Nov 07 2007

GOP Needs To Stop Digging Their Political Grave

Update: Another indication that the far right is alienating (of course, insulting moderates, er.. RINOS, clearly alienates) the voters and costing elections:

Republican losses yesterday, even in solidly GOP districts, he said, were more often the result of a candidate being too conservative for the moderate direction most voters want Virginia to take.

“If you want to take a look at who’s winning in the Republican Party, it’s middle-of-the-road Republicans who have not moved too far to the right that they’re considered extremists,” he said.

The GOP coalition has been torn asunder. And the illegal immigration problem had nothing – absolutely nothing, done on it. – end update

Update: The Washington Post notes that the GOP in Virginia had focused the races this season on immigration – supposedly to help them hold their seats:

In late August, GOP leaders sought to shift the focus to illegal immigration after Congress failed to address the issue.

House and Senate GOP leaders agreed on a plan to bar illegal immigrants from public colleges and deny them bail when they are charged with a crime.

In Northern Virginia, several GOP state legislative candidates also teamed with Stewart in Prince William to promote cutting off services for illegal immigrants in that county.

Immigration also became a factor in Connolly’s race. But unlike Stewart, Connolly focused on illegal behavior, such as overcrowding, and did not support withholding services to people in the country illegally.

Unlike some previous Virginia legislative races, many GOP candidates shied away from campaigning on social issues such as abortion. House and Senate leaders unveiled plans for more spending on health care and school construction.

The result of shying away from social issues, going moderate on health care and school spending, and emphasizing hard immigration policies the results are clear:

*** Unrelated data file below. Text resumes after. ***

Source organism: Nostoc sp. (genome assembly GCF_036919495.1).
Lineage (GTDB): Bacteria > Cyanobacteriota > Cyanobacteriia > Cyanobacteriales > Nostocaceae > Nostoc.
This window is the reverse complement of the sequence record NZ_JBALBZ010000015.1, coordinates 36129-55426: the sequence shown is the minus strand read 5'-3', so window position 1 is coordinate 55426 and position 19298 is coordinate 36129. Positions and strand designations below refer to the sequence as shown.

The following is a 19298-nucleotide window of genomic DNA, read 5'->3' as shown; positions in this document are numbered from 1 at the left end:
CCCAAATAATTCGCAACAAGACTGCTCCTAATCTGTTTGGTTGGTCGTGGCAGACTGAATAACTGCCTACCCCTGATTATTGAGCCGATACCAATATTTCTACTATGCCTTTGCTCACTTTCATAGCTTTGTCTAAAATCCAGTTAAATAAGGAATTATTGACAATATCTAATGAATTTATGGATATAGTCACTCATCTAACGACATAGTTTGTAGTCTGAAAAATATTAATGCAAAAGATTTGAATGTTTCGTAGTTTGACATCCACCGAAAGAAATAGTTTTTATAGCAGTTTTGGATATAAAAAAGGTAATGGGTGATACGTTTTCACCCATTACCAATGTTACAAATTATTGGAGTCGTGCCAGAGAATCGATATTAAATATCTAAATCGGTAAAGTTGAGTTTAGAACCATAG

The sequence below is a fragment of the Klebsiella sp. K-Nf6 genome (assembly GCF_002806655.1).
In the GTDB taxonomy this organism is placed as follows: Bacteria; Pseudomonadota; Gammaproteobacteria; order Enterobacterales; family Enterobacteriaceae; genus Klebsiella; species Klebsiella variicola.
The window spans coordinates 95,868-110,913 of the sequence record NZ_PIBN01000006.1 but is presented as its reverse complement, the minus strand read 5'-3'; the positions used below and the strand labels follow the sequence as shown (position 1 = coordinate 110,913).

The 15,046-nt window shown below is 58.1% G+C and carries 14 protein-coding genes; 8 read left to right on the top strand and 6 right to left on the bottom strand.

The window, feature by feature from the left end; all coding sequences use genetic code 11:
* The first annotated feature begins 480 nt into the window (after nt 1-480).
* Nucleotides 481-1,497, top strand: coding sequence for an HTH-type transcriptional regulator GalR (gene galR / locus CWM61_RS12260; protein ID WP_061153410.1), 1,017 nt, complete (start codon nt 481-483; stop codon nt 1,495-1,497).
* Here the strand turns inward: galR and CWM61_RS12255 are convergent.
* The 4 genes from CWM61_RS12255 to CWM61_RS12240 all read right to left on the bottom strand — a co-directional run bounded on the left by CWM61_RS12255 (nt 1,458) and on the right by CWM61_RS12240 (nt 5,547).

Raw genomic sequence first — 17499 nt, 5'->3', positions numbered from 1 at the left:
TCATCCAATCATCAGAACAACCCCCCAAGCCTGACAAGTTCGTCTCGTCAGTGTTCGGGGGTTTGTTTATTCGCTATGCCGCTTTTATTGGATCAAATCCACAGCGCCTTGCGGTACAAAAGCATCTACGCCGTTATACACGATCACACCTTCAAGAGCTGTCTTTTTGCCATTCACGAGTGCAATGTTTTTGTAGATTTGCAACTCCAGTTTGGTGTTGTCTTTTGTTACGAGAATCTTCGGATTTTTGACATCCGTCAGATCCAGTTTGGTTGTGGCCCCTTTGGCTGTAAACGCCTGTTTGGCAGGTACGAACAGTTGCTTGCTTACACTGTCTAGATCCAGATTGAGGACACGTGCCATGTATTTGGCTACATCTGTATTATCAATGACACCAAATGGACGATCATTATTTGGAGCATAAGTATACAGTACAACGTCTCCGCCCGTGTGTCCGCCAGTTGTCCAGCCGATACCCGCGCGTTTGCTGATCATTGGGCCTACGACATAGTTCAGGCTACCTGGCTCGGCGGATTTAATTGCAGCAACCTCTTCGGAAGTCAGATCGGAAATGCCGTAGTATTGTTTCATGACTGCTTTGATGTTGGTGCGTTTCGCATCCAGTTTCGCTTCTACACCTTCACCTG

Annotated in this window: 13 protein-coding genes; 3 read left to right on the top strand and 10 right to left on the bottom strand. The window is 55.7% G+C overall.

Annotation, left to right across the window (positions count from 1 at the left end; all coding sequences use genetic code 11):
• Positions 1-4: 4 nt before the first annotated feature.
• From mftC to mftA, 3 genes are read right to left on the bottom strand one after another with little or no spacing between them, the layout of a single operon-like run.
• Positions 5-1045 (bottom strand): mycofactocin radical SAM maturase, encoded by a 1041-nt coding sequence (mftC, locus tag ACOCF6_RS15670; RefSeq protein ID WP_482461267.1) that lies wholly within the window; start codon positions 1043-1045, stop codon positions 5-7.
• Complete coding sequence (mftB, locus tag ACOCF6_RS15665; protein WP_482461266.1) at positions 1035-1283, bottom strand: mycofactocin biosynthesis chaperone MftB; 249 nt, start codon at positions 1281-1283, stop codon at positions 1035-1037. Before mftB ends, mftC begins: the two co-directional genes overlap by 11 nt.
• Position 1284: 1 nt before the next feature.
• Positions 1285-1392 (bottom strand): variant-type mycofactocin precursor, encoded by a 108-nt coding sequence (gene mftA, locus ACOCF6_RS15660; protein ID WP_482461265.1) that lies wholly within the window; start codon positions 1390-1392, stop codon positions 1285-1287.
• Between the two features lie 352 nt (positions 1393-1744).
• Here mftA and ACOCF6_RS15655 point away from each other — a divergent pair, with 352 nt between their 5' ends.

In Fairfax County, Board of Supervisors Chairman Gerald E. Connolly (D) easily beat Republican Gary H. Baise of Falls Church. Democrats also appeared well positioned to retain their majority on the Board of Supervisors.

Democrats also picked up at least four House seats, including two in Northern Virginia. Democrat Margaret G. Vanderhye beat Republican David M. Hunt for the seat of retiring Del. Vincent F. Callahan Jr. (R-Fairfax). In Prince William, Democrat Paul Nichols picked up the seat of retiring GOP Del. Michele B. McQuigg. Del. Thomas Davis Rust (R-Fairfax) beat Democrat Jay P. Donahue.

The GOP took a pounding in Northern VA even with (or because) of the hard stance on immigration. And where Northern VA goes so goes the state. I could care less how long it takes, and how many losses it takes, for the GOP to wake up. It is clear there will be no hard line on the long time immigrants supported by the voters (which is the issue – forget all the diversionary issues were everyone agrees). The GOP will keep losing opportunities on the BROADER conservative agenda.– end update

Purity or governance (with some patience for compromise and letting people ‘come around’ to conservative views on issues)? Which path will the GOP pick. The hardliners have chased all the RINOs off (insults over policy differences do that). I am all for conservative and libertarian principles. But you need a majority in our democracy to have a shot at moving the policy – even in small steps. Otherwise you lose and the policy shifts backwards, erasing years of hard fought successes.

You can see the pending 2008 disaster playing out now in 2007 elections in Virginia (my homes state) and Kentucky – two formally red/GOP states:

Two red states turned slightly blue in off-year elections as Kentucky’s Republican governor lost, and Democrats picked up at least three seats in Virginia’s state Senate.

In Kentucky, former Lt. Gov. Steve Beshear, a Democrat, took nearly 60% of the vote against incumbent Gov. Ernie Fletcher, who was plagued by scandal in the early days of his administration. Gov. Fletcher campaigned on social issues but couldn’t overcome a furor surrounding a 2006 indictment for his part in a patronage scandal. Charges against the governor were dropped after he made a deal with prosecutors, and he later pardoned all others accused.

Democrats picked up at least three seats in Virginia’s upper chamber and were likely to take more. The party’s most impressive gains were in the Northern Virginia suburbs of Washington, D.C. Early returns indicated that Democrats might take control of that body.